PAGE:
The eurozone sovereign debt emergency showed no signs of abating yesterday as the Spanish government desperately haggled over the terms of its expected bailout and the European Central Bank refused to ease monetary policy for the currency bloc, despite signs of stricken European economies sinking still deeper into recession.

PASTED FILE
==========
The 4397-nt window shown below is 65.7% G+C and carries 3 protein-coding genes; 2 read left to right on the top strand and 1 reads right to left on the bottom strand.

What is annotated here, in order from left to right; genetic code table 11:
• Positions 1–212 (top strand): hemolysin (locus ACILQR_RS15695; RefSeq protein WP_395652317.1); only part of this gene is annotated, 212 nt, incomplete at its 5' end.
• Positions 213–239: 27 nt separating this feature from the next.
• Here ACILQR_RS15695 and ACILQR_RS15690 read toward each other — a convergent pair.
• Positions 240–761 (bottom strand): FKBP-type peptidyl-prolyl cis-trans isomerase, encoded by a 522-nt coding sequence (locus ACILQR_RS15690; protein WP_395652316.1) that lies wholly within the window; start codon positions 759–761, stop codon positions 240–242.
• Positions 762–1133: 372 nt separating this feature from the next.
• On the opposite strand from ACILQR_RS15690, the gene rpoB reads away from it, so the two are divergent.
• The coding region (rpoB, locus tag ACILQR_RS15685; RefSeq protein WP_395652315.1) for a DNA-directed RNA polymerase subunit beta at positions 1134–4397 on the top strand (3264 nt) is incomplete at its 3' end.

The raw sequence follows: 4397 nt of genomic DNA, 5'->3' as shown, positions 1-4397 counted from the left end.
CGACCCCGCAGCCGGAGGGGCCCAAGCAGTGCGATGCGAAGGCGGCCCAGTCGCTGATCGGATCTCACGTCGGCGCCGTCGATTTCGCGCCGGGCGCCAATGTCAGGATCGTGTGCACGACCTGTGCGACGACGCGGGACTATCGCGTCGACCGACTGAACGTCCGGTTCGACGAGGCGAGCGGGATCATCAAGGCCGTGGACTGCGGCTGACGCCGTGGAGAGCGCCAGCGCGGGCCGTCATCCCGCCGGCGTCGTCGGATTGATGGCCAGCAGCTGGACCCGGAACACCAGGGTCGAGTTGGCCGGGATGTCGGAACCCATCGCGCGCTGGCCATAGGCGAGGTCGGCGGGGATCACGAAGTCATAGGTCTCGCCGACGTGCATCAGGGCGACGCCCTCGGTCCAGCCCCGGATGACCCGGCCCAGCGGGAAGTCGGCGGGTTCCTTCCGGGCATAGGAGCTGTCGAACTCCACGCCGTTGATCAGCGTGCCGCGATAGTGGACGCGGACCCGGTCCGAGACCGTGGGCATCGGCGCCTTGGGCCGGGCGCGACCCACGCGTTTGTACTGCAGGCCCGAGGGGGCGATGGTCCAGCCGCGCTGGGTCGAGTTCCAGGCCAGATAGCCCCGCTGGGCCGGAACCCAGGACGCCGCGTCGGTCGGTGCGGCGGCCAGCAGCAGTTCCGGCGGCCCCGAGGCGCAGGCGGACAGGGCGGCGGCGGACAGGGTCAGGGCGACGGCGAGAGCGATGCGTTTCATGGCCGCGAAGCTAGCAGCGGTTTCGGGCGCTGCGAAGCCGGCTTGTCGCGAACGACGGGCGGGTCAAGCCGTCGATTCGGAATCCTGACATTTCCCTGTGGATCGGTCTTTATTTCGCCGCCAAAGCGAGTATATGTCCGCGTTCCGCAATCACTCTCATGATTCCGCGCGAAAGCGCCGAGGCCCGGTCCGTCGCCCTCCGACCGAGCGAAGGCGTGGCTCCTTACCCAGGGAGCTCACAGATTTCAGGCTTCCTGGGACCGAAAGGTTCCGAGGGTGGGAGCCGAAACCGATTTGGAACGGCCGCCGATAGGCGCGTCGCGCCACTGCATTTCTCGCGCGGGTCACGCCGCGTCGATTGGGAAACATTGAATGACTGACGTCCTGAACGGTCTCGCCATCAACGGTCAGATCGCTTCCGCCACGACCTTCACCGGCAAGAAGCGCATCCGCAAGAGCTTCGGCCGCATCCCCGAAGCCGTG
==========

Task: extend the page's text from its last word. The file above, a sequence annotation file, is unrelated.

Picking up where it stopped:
Madrid’s Economy Minister, Luis de Guindos, insisted once again he was not making any plans to follow Greece, Portugal and Ireland in requesting a bailout from the European Union and the International Monetary Fund. But, behind the scenes, Spanish ministers accept that an external rescue of the country’s beleaguered banking sector is now necessary. Spain is trying to persuade its European partners to allow the European bailout fund to inject capital directly into its banks, rather than diverting the money through the state. Madrid fears that a full-blown national bailout would be accompanied by an onerous EU/IMF inspection system.